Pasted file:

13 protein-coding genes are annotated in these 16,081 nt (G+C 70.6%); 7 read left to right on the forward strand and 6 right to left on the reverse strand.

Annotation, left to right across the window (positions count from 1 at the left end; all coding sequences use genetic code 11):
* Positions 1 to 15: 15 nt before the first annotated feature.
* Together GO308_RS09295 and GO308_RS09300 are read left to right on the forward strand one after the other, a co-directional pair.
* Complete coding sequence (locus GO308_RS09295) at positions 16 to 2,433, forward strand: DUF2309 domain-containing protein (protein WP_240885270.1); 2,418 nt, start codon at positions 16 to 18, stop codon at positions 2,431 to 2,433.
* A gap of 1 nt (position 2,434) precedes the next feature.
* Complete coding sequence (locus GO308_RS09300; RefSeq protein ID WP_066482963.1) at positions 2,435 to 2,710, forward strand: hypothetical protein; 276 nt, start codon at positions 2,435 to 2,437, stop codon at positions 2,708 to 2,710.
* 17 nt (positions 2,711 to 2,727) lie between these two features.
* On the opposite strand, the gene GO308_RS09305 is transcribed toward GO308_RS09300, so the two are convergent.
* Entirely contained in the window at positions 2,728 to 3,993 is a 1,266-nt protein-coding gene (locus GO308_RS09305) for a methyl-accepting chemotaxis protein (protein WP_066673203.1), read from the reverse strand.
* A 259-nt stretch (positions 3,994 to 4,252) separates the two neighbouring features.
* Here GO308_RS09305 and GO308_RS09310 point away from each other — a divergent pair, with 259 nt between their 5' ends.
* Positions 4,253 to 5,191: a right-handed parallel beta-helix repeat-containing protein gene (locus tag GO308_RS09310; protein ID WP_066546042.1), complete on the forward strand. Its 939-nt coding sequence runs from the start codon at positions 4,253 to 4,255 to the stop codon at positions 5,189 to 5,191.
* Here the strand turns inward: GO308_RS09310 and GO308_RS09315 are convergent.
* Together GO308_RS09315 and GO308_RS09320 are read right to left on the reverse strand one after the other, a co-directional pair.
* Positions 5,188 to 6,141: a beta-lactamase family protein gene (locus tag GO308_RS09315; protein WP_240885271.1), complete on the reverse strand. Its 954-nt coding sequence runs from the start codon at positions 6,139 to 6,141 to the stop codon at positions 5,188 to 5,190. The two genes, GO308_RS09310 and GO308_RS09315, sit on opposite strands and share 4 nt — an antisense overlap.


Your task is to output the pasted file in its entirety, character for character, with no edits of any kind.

13 protein-coding genes are annotated in these 16,081 nt (G+C 70.6%); 7 read left to right on the forward strand and 6 right to left on the reverse strand.

Annotation, left to right across the window (positions count from 1 at the left end; all coding sequences use genetic code 11):
* Positions 1 to 15: 15 nt before the first annotated feature.
* Together GO308_RS09295 and GO308_RS09300 are read left to right on the forward strand one after the other, a co-directional pair.
* Complete coding sequence (locus GO308_RS09295) at positions 16 to 2,433, forward strand: DUF2309 domain-containing protein (protein WP_240885270.1); 2,418 nt, start codon at positions 16 to 18, stop codon at positions 2,431 to 2,433.
* A gap of 1 nt (position 2,434) precedes the next feature.
* Complete coding sequence (locus GO308_RS09300; RefSeq protein ID WP_066482963.1) at positions 2,435 to 2,710, forward strand: hypothetical protein; 276 nt, start codon at positions 2,435 to 2,437, stop codon at positions 2,708 to 2,710.
* 17 nt (positions 2,711 to 2,727) lie between these two features.
* On the opposite strand, the gene GO308_RS09305 is transcribed toward GO308_RS09300, so the two are convergent.
* Entirely contained in the window at positions 2,728 to 3,993 is a 1,266-nt protein-coding gene (locus GO308_RS09305) for a methyl-accepting chemotaxis protein (protein WP_066673203.1), read from the reverse strand.
* A 259-nt stretch (positions 3,994 to 4,252) separates the two neighbouring features.
* Here GO308_RS09305 and GO308_RS09310 point away from each other — a divergent pair, with 259 nt between their 5' ends.
* Positions 4,253 to 5,191: a right-handed parallel beta-helix repeat-containing protein gene (locus tag GO308_RS09310; protein ID WP_066546042.1), complete on the forward strand. Its 939-nt coding sequence runs from the start codon at positions 4,253 to 4,255 to the stop codon at positions 5,189 to 5,191.
* Here the strand turns inward: GO308_RS09310 and GO308_RS09315 are convergent.
* Together GO308_RS09315 and GO308_RS09320 are read right to left on the reverse strand one after the other, a co-directional pair.
* Positions 5,188 to 6,141: a beta-lactamase family protein gene (locus tag GO308_RS09315; protein WP_240885271.1), complete on the reverse strand. Its 954-nt coding sequence runs from the start codon at positions 6,139 to 6,141 to the stop codon at positions 5,188 to 5,190. The two genes, GO308_RS09310 and GO308_RS09315, sit on opposite strands and share 4 nt — an antisense overlap.